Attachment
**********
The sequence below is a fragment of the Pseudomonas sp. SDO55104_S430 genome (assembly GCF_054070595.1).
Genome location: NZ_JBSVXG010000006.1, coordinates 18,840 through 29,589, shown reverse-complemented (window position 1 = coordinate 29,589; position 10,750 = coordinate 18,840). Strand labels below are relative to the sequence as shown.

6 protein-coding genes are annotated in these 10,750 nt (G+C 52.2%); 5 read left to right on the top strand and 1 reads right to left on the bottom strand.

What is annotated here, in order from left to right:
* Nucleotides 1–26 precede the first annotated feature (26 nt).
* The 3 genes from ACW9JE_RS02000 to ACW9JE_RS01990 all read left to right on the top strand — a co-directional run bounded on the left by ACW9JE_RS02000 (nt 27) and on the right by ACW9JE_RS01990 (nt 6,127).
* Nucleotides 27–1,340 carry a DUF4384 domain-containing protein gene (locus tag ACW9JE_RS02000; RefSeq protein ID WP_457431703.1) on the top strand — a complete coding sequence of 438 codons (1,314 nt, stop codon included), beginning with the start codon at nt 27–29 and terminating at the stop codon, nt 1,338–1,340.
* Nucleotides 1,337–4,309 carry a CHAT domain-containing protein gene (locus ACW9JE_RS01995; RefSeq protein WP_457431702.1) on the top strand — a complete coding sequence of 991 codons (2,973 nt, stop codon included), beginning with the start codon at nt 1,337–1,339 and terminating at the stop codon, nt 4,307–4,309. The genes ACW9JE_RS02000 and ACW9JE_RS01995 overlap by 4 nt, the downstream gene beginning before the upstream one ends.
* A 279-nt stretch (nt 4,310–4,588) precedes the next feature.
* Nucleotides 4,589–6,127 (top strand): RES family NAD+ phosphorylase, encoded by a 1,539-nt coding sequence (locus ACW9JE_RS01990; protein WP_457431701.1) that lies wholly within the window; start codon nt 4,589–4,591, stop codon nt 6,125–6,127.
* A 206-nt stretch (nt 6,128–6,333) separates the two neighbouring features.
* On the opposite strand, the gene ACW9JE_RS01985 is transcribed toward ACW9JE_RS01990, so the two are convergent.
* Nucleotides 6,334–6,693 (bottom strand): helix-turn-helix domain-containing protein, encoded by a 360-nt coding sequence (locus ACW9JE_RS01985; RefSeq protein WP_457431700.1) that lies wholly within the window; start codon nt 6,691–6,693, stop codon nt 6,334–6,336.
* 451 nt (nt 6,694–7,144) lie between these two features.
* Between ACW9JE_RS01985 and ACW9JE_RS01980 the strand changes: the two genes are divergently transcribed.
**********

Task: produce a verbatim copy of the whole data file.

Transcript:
The sequence below is a fragment of the Pseudomonas sp. SDO55104_S430 genome (assembly GCF_054070595.1).
Genome location: NZ_JBSVXG010000006.1, coordinates 18,840 through 29,589, shown reverse-complemented (window position 1 = coordinate 29,589; position 10,750 = coordinate 18,840). Strand labels below are relative to the sequence as shown.

6 protein-coding genes are annotated in these 10,750 nt (G+C 52.2%); 5 read left to right on the top strand and 1 reads right to left on the bottom strand.

What is annotated here, in order from left to right:
* Nucleotides 1–26 precede the first annotated feature (26 nt).
* The 3 genes from ACW9JE_RS02000 to ACW9JE_RS01990 all read left to right on the top strand — a co-directional run bounded on the left by ACW9JE_RS02000 (nt 27) and on the right by ACW9JE_RS01990 (nt 6,127).
* Nucleotides 27–1,340 carry a DUF4384 domain-containing protein gene (locus tag ACW9JE_RS02000; RefSeq protein ID WP_457431703.1) on the top strand — a complete coding sequence of 438 codons (1,314 nt, stop codon included), beginning with the start codon at nt 27–29 and terminating at the stop codon, nt 1,338–1,340.
* Nucleotides 1,337–4,309 carry a CHAT domain-containing protein gene (locus ACW9JE_RS01995; RefSeq protein WP_457431702.1) on the top strand — a complete coding sequence of 991 codons (2,973 nt, stop codon included), beginning with the start codon at nt 1,337–1,339 and terminating at the stop codon, nt 4,307–4,309. The genes ACW9JE_RS02000 and ACW9JE_RS01995 overlap by 4 nt, the downstream gene beginning before the upstream one ends.
* A 279-nt stretch (nt 4,310–4,588) precedes the next feature.
* Nucleotides 4,589–6,127 (top strand): RES family NAD+ phosphorylase, encoded by a 1,539-nt coding sequence (locus ACW9JE_RS01990; protein WP_457431701.1) that lies wholly within the window; start codon nt 4,589–4,591, stop codon nt 6,125–6,127.
* A 206-nt stretch (nt 6,128–6,333) separates the two neighbouring features.
* On the opposite strand, the gene ACW9JE_RS01985 is transcribed toward ACW9JE_RS01990, so the two are convergent.
* Nucleotides 6,334–6,693 (bottom strand): helix-turn-helix domain-containing protein, encoded by a 360-nt coding sequence (locus ACW9JE_RS01985; RefSeq protein WP_457431700.1) that lies wholly within the window; start codon nt 6,691–6,693, stop codon nt 6,334–6,336.
* 451 nt (nt 6,694–7,144) lie between these two features.
* Between ACW9JE_RS01985 and ACW9JE_RS01980 the strand changes: the two genes are divergently transcribed.